Algorithmic trading (automated trading, black-box trading, or simply algo-trading) is the process of using computers programmed to follow a defined set of instructions for placing a trade in order to generate profits at a speed and frequency that is impossible for human traders.
The defined sets of rules are based on timing, price, quantity or any mathematical model. Apart from profit opportunities for the trader, algo-trading makes markets more liquid and makes trading more systematic by ruling out emotional human impacts on trading.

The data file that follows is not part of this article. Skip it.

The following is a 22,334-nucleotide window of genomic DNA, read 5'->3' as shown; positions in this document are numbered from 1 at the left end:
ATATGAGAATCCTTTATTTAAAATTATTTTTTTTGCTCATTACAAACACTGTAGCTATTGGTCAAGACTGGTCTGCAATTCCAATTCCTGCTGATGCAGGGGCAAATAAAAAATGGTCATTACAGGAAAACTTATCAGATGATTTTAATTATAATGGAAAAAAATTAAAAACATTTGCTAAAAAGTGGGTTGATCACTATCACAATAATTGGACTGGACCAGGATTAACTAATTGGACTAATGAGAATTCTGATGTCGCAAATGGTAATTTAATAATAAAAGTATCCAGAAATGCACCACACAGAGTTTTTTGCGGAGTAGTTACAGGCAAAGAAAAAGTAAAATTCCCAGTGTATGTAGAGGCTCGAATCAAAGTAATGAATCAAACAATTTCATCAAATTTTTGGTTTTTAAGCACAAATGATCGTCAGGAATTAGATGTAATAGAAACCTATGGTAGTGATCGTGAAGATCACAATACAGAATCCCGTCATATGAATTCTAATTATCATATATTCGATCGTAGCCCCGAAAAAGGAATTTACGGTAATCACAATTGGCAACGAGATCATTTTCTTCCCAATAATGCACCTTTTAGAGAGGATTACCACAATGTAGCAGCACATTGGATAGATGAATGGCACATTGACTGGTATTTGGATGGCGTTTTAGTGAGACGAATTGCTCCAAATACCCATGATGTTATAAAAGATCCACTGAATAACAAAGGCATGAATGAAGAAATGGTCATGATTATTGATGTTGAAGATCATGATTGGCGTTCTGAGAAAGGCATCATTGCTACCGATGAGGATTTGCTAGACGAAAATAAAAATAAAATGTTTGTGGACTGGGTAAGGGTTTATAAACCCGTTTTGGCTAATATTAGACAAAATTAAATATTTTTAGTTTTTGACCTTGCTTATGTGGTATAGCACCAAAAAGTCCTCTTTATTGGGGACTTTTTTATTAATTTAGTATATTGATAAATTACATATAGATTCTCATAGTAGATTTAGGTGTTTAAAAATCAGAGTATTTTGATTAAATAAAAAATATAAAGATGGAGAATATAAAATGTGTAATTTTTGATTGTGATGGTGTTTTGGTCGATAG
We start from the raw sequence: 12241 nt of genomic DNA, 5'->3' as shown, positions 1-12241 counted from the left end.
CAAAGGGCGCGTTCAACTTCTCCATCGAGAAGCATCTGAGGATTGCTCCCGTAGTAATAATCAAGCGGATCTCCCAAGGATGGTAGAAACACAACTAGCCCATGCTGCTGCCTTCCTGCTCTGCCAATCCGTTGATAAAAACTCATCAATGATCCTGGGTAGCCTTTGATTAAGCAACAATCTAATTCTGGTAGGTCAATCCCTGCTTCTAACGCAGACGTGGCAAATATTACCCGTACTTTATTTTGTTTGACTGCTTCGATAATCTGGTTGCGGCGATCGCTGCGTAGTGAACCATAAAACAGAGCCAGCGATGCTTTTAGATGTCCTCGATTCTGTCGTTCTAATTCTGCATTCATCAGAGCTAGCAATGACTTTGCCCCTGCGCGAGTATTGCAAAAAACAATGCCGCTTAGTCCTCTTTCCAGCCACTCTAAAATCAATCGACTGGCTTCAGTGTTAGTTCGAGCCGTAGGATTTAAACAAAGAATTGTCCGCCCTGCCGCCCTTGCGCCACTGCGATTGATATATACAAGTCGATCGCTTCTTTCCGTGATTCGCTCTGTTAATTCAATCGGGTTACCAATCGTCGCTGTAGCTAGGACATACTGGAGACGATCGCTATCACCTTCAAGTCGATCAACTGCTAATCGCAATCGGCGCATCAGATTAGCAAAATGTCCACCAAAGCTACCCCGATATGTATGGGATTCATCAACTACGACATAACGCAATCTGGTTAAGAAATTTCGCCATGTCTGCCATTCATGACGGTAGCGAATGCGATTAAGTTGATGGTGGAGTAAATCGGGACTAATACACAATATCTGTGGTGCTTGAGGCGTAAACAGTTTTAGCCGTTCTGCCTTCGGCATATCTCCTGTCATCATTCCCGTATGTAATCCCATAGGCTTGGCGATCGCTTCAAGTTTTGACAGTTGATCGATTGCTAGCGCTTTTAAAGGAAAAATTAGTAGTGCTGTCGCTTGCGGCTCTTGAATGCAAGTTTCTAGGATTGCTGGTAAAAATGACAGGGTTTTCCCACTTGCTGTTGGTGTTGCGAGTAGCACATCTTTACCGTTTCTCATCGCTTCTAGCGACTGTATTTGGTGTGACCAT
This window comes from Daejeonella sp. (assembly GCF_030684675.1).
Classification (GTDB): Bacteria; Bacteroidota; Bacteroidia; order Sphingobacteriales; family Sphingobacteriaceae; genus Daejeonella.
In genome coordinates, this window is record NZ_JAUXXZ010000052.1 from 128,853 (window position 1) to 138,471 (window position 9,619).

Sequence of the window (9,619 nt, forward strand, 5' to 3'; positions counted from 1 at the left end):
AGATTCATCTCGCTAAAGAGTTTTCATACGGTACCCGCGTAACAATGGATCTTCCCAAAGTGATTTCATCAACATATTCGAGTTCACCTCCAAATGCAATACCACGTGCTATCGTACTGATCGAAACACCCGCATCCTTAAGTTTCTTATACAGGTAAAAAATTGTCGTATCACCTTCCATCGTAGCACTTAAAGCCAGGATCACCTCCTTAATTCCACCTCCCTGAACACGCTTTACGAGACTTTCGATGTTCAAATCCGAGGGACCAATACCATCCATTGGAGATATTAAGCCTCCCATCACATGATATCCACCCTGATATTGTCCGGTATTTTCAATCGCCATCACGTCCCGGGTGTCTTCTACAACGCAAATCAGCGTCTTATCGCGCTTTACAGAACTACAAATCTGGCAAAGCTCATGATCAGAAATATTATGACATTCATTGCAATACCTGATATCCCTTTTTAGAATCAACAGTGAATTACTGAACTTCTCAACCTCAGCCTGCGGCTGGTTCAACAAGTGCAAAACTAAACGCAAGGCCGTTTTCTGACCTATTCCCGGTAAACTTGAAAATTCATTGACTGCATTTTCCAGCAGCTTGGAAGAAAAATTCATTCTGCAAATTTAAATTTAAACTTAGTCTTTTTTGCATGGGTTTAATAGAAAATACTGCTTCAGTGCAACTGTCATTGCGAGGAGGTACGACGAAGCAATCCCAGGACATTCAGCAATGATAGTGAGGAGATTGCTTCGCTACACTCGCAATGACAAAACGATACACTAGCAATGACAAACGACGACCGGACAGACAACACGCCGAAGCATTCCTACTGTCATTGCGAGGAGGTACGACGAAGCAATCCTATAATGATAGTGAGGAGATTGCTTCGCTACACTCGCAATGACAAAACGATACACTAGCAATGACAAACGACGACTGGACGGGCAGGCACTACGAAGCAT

The greatest portion of present day algo-trading is high frequency trading (HFT), which attempts to capitalize on placing a large number of orders at very fast speeds across multiple markets and multiple decision parameters, based on pre-programmed instructions.
High-frequency trading (HFT) firms represent 2% of the trading firms, but account for 73% of all trading volume. HFT has been a subject of public focus since the U.S. Securities and Exchange Commission stated that HFT contributed to volatility in the 2010 Flash Crash.